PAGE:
Wednesday, February 08, 2023

Health trust proposed for local asbestos victims

| March 8, 2005 11:00 PM

A proposed $250 million health care trust for Libby asbestos victims should be managed locally, said Dr. Brad Black, director of the Center for Asbestos-Related Disease.

U.S. Senator Max Baucus has introduced an amendment to pending federal legislation requiring W. R. Grace to pay $250 million into a Libby Health Care Trust Fund before the corporation emerges from bankruptcy.

Baucus announced the proposal in a press release dated one week after he met with Libby residents to discuss healthcare needs for asbestos victims as a result of Grace's former vermiculite mining operations at Libby.

The fund would be used to help Libby residents and former Grace employees pay for health care to treat diseases associated with asbestos exposure.

Black welcomed the announcement but said the value to the community will depend on the details for such a fund.

"It has to be a community managed trust and not controlled elsewhere," he said. "We do not need to fight the same battles presently experienced with the Grace plan or in a proposed federal trust that doesn't include criteria beneficial to Libby asbestos victims."

W.R. Grace began a medical plan for people with asbestos-related illnesses nearly four years ago. Criteria for people to participate in the program and coverage have been challenged by Black and asbestos victims.

In addition, federal legislation to bail out corporations saddled with asbestos liability has been proposed for the past five years. It includes a victims' health trust many consider inadequate for the size of the problem existing nationwide, and it has yet to include criteria beneficial to more than 25 percent of the Libby victims.

"I want people here to determine how

people are covered," Black said. "I think Max knows that and has said that himself before."

In introducing the amendment, Baucus said the people of Libby are facing an immediate health care crisis caused by the "alarming rates of asbestos-related exposure disease and illnesses."

"Projected health care costs to treat all sick people in Libby run into the hundreds of million of dollars," the senator said. "They need our help. They are dying up there and they can't afford health care. I'm committed to getting them the long-term healthcare treatment they need and deserve."

Baucus' amendment is based on a bill that he's introduced in past Congresses that would set up a permanent health care trust fund for current and former Libby residents and the workers from the W.R. Grace vermiculite mining operations in Libby. However, the amendment would update the past Baucus proposals by requiring Grace to pay for the trust fund directly.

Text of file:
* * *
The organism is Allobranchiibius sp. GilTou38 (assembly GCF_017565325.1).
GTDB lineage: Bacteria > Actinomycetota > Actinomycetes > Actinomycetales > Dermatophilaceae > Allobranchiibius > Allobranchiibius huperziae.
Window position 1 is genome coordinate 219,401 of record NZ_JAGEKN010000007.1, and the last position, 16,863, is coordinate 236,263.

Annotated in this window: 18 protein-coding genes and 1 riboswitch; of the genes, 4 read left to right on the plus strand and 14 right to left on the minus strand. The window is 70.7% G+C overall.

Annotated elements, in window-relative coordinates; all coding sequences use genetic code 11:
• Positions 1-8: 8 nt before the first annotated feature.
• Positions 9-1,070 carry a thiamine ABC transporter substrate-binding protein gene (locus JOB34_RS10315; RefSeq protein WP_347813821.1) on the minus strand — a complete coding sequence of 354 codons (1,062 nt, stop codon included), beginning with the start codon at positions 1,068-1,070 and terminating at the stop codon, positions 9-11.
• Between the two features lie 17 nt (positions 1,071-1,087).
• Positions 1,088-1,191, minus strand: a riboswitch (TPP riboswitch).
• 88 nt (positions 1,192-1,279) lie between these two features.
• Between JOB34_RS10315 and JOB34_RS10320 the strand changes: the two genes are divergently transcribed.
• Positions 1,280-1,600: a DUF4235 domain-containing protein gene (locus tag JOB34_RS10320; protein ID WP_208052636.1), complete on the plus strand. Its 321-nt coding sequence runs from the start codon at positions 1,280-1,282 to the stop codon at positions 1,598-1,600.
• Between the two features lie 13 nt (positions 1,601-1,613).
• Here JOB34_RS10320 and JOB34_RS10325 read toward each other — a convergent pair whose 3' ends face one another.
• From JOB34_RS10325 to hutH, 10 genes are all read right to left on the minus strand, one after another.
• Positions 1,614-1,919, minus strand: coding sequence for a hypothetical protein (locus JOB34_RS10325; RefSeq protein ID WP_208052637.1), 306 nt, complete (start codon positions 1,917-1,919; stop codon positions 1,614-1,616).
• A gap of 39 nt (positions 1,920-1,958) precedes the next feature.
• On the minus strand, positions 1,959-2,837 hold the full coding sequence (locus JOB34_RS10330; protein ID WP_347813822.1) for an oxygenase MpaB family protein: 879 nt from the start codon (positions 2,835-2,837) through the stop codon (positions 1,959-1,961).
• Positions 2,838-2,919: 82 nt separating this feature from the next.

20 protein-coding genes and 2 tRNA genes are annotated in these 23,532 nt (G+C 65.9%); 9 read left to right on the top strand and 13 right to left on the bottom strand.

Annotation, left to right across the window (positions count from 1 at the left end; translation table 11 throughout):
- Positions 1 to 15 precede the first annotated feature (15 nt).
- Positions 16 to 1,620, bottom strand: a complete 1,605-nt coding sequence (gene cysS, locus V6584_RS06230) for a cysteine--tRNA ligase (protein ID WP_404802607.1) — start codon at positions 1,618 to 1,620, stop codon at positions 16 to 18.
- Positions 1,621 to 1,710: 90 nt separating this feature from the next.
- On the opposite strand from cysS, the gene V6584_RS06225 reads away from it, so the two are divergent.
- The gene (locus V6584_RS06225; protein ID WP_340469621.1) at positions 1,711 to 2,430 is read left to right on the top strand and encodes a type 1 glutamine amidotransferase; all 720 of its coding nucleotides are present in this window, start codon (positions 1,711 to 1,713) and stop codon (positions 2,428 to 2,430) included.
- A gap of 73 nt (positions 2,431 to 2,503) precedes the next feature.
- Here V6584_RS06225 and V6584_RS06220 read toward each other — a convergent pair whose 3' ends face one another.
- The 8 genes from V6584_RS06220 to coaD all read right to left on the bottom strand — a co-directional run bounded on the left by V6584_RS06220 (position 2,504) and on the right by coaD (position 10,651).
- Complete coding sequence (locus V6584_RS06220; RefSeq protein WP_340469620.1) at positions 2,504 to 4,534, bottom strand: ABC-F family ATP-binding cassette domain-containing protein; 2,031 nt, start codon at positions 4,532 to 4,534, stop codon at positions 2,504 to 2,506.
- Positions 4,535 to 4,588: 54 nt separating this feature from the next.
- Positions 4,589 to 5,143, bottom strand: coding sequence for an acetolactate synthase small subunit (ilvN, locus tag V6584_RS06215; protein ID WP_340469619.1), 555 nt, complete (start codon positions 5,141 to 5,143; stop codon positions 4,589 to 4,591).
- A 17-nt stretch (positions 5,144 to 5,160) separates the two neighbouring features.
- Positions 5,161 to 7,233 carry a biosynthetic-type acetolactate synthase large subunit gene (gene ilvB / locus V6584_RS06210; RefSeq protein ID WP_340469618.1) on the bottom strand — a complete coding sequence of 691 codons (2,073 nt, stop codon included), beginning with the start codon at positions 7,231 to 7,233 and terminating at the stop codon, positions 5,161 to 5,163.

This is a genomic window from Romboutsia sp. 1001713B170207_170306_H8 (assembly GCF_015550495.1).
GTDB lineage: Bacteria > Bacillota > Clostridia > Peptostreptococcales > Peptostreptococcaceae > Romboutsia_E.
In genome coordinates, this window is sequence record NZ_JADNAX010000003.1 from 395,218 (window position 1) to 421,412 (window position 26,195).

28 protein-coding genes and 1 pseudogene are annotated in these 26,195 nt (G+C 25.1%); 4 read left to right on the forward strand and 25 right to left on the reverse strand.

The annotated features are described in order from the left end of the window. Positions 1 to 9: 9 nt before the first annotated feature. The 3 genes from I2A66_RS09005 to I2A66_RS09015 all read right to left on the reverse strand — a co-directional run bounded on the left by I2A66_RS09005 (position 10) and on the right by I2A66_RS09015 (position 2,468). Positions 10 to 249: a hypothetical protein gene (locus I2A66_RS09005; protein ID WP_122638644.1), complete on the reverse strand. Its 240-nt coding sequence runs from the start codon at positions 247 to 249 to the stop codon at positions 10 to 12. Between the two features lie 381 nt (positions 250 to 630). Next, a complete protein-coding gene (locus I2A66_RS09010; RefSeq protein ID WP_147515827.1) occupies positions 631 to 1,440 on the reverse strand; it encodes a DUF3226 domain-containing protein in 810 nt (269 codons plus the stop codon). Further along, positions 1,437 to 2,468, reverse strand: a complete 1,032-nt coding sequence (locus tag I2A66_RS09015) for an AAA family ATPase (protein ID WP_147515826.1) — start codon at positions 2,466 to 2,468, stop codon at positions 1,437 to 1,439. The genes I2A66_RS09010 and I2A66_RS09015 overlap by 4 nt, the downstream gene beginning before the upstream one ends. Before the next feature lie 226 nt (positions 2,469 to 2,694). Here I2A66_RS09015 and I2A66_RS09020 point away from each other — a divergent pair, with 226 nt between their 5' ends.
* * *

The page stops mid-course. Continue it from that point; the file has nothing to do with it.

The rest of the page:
W.R. Grace should be required to cover the health care cost of people it made sick, rather than having Medicare, Medicaid or the state pick up the tab, Baucus said.

During discussion with Libby residents almost two weeks ago, Baucus learned that the cost of treating one patient averages about $500,000 and there are 1,200 to 1,500 patients in the Libby-Troy area.

Black said using the interest only on a $250 million trust might cover local health care costs for asbestos victims.

"The trust should be arranged in a way to benefit the people of Libby," Black said.

He said CARD would be a good recipient for managing such a trust - it's a non-profit 501 (3)c.

"The key thing is local control of the trust," Black said.

"I visited Libby just last week and they told me how great their health care needs are," Baucus said. "The tragedy they've suffered from is unbelievable - it's really hard to comprehend."

In addition to the amendment, Baucus said in the news release that he is working on securing a commitment for the U.S. Department of Health and Human Services to invest greater resources in Libby and establish a new research facility to develop new asbestos exposure treatment options.

Also, Baucus said he wants to direct more federal resources to the CARD. The CARD clinic has a done a tremendous job providing health care and screening for Libby residents, but Baucus said additional money will provide more and better care.